Thursday, February 26, 2009

"Oldish" Fresno Retail

Here is a video showing retail stores in Fresno, CA from probably 15+ years ago, although I don't have a good idea as to when it is from. I enjoyed this video. I have only lived in Fresno (and area) for around 7 years, so a lot of the stores on this video are different than what they are now. I also like to see the evolution of retail, and shops like that.

This video is a little more than 10 minutes, and is a little painfully slow. It also has a very strange soundtrack, but I hope you enjoy!

Via The Fresnan

Friday, February 06, 2009

Double Take Hair

Not to make a comment about the hair on these kids, but when I first looked at this poster, I really thought all three of these bands were the same musicians.

Thursday, February 05, 2009

Use of Space

A follow up to a previous post about adaptive spaces and getting full use out of a space.

I was thinking that if certain rooms in your house are only used 1/8 to 1/3 of the day, and that is not very good use, then Churches are even worse offenders.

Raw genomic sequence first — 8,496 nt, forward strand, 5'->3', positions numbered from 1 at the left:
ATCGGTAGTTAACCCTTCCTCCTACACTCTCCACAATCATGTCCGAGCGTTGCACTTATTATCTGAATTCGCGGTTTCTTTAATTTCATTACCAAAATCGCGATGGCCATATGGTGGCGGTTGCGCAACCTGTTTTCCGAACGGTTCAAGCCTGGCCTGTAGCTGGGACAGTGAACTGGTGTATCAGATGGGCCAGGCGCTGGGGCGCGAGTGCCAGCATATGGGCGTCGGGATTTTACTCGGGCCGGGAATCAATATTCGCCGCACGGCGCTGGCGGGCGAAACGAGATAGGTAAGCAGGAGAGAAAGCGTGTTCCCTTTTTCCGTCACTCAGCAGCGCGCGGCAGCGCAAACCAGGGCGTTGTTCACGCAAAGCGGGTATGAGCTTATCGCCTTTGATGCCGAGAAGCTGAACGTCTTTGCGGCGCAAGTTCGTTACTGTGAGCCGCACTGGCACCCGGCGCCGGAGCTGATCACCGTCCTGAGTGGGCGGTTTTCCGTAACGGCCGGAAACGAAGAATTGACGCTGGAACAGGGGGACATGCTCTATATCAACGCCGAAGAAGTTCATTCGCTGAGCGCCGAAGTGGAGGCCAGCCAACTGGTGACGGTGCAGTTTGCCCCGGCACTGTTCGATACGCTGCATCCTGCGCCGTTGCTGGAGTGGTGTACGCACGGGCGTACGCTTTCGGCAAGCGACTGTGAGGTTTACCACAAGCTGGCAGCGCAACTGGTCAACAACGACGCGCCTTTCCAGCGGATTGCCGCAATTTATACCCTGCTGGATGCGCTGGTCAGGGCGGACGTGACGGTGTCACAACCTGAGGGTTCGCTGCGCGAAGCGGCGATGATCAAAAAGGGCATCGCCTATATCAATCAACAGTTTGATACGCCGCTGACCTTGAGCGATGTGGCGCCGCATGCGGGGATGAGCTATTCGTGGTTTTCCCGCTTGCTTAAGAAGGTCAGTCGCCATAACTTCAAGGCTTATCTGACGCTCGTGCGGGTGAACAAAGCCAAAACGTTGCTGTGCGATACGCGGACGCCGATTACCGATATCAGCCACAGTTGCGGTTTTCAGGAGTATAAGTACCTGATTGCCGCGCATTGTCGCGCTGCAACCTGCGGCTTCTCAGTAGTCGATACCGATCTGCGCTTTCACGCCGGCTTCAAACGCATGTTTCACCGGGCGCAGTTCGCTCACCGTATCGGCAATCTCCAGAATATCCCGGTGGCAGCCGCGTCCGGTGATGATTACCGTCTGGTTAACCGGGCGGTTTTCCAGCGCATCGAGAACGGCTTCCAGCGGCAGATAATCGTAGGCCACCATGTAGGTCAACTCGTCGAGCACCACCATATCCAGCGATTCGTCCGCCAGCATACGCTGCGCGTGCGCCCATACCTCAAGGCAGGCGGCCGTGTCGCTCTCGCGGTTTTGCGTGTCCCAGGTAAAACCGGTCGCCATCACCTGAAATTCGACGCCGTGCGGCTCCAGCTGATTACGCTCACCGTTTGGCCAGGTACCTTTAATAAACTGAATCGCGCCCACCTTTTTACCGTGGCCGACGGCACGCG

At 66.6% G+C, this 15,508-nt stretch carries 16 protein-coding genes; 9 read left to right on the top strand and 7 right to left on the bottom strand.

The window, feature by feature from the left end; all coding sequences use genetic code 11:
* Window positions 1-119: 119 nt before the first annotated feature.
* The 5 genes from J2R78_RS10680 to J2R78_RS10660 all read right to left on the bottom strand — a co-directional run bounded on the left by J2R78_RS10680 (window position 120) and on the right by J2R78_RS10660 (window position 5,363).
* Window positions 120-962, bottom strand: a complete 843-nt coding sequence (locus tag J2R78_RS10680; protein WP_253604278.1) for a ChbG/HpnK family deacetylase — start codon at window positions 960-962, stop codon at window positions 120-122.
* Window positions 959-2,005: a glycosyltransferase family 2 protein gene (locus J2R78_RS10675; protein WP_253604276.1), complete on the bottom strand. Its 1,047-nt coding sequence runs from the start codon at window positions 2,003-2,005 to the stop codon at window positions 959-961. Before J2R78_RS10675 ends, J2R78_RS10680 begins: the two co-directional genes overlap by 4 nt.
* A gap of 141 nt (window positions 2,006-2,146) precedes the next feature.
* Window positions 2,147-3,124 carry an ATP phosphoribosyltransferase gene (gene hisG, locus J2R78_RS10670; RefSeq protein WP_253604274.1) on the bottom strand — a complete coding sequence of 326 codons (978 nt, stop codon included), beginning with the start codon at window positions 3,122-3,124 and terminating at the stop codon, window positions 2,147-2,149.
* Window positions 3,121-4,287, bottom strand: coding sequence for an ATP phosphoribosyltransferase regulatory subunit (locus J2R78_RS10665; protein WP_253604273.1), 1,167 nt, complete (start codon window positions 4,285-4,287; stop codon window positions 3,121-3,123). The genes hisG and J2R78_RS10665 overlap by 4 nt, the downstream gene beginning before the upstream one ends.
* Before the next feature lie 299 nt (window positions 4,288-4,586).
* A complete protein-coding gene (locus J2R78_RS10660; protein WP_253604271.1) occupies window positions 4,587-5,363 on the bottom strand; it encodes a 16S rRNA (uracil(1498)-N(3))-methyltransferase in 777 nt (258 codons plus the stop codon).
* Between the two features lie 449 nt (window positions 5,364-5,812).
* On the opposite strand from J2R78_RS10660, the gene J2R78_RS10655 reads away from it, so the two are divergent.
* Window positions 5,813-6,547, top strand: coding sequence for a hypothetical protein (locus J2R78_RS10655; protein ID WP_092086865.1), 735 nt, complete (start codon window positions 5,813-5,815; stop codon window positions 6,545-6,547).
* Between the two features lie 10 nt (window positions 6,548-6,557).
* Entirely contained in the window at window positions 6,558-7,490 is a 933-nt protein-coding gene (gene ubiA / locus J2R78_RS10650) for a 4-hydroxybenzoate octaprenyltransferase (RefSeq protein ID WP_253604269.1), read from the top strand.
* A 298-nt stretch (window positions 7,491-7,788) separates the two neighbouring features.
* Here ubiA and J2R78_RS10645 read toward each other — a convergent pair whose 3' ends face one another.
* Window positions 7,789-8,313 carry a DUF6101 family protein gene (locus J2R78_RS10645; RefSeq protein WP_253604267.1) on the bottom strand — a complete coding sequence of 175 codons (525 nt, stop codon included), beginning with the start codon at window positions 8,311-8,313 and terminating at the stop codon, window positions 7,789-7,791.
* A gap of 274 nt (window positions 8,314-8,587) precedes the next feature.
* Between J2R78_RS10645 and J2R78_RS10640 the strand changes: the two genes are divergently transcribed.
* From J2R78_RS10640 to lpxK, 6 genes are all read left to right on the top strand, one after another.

Assuming even 4 hours of Worship services a week (which I will assume is even a high average) and there are 168 hours in a week, these places are sitting empty and unused for almost 98% of the time. I think I would find it difficult to reconcile that if I were going to be building a new Church building. Now, this of course doesn't ring true for every Church. There are many churches that meet in schools, such as my friend Luke Mundy's church RVC Fresno.

As well, from what I understand, the Mormon's do a better job than most at utilizing space, including multiple "congregations" using the same buildings
In one sense, the local Church meetinghouse is a religious building principally dedicated to Sabbath worship but is also used for social, educational, and community activities during the other days of the week.
-From Mormon Church
Check out this page which illustrates possible uses of money that would be available if all the real estate owned by churches in the United States was sold. While you might not agree with all the ways that money should be spent, it is very interesting to see what kind of impact could be made with this change of thinking.